Enviro – Types of hazardous waste: a complete summary
Types of hazardous waste you need to be aware of
What is hazardous waste?
Hazardous waste has two components to it. It must be a) considered waste and b) considered hazardous (surprise surprise).
Waste is a pretty common and well understood term, but because we are talking about science and environmental science, let's define what waste is:
Any item whoch the owner [of that item] no longer considers useful or needs to be discarded is considered waste.
The second part of this not so trcky puzzle is deciding what types of waste are considered hazardous, and require additional planning and thought around how they should be handled, moved, discared etc. Waste is considered hazardous if it meets one or more of the following requirements:
- Mixture contains a listed hazardous waste and a non-hazardous waste.
- Material meets the definition of one of the following:
- Ignitability (flashpoint < 60oC or supports combustion)
- Reactivity (e.g., water reactives, cyanides, explosives, unstable chemicals)
- Corrosivity (ph < 2 or > 12.5)
- TCLP toxicity (e.g., pesticides, heavy metals, organic compounds)
- Material is listed in 40CFR 261
- Material is not excluded from regulations.
So if your waste falls under any of these categories, it is definitely considered hazardous waste.
But while these parameters define what is hazardous waste, they don't give us good examples or reference points as to examples of hazardous waste or what hazardous waste usually looks like. This is often more helpful for making informed decisions about your waste in the future.
Types of hazardous waste categories
Hazardous waste doesn't have to be extremely toxic or obviously dangerous. In fact, some of the categories of hazardous waste are our every day items which we certainly don't consider hazardous.
The first category of hazardous waste which we will provide concrete examples from are characterised waste. Characterised waste is often the most common (and commonly recorded) waste found on industrial sites like construction, mining and oil and gas.
Types of characterised waste
Ignitable wastes have a flash point of less than 60 degrees celcius (140F), can be spontaneously combustible and create fires under specific conditions.
Corrosive materials or wastes have a PH of:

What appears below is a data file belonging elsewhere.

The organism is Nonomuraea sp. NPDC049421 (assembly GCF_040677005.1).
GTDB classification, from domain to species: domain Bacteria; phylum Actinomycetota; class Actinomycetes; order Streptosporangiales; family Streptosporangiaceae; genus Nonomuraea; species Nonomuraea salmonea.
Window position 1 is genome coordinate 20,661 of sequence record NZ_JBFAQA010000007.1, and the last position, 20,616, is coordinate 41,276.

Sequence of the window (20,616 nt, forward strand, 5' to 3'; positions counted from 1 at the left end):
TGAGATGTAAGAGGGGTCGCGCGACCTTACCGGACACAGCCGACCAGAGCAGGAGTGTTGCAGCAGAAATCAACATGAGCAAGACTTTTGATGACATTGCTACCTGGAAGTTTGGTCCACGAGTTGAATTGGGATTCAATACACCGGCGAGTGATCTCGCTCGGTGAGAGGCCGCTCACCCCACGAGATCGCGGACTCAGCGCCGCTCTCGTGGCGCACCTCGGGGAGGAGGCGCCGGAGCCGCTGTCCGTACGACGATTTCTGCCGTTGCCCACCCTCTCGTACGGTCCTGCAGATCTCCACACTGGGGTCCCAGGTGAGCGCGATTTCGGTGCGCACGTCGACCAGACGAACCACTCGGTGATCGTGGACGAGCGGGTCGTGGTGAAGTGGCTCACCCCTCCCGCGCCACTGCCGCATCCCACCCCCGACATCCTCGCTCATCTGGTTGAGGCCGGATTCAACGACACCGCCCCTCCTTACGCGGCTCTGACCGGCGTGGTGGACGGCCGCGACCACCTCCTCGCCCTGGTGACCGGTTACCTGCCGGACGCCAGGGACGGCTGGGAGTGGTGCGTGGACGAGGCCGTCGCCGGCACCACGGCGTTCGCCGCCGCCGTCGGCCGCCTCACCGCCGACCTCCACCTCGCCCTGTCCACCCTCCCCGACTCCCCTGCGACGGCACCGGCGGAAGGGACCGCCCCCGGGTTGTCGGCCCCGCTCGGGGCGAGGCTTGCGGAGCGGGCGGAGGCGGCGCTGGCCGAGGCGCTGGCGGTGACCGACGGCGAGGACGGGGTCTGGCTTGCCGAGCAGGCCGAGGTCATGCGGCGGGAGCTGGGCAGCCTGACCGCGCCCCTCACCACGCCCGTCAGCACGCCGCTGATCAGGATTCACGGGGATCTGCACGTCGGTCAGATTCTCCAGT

- Less than or equal to 2
- Greater than or equal to 12.5
Reactive waste can cause gases, toxic fumes or explosions when heated, compressed or mixed with water; they are unstable under normal consitions and dangerous under a number of certain conditions.
Toxic materials are the ones most people think of when thinking about hazardous waste. Toxic materials can be harmful or worse lethal if absorbed or ingested.
Types of listed wastes
Depending on the associations, governments, agencies controlling waste in your area or region, there will be a certain number of listed wastes. For example, in the US, the EPA has a number of listed waste categories which you can read more about here including:
- P-list and U-list
Types universal waste
Universal waste items are the common items and household items people use to get their jobs done which often pose the greatest risk of poor handling or incorrect discarding.
This category includes items like batteries, lamps and equipment containing mercury and pesticides.
Types of E-waste
E-waste has become more important and a larger proportion of hazardous waste in the last few years because of the prevalence of electronic items including computers, laptops, phones, tablets and fridges.
While it may seem easy enough to consider these items common and non-hazardous, the reality of E-waste and the process which creates electronic items means that they are indeed hazardous and need to be consciously exposed of.
Types of industrial based hazardous waste
To give you a few examples of the types of waste found on many industrial sites and within many industrial organisations, we have outlined a few common cases as well the hazardous waste management plan forms that each require to be recorded, handled and disposed of correctly.
Use and customise this hazardous waste management plan for free.
Ignitable materials will often come up in hazardous waste management plans, and can be found anywhere on site and associated with any type of activity - such as excavation.
Corrosive materials are also very commonplace on site. They can impact specific materials or have a negative impact on entire projects and works if not handled and disposed of properly.
Looking to manage your hazardous waste more effectively?
If you are looking to improve the way you or your company handles hazardous, treats and documents hazardous waste, take a look at our free templates below.
The templates are smarter than excel or word, and enable you to manage work in the cloud, where it is always accessible, secure and more efficient.
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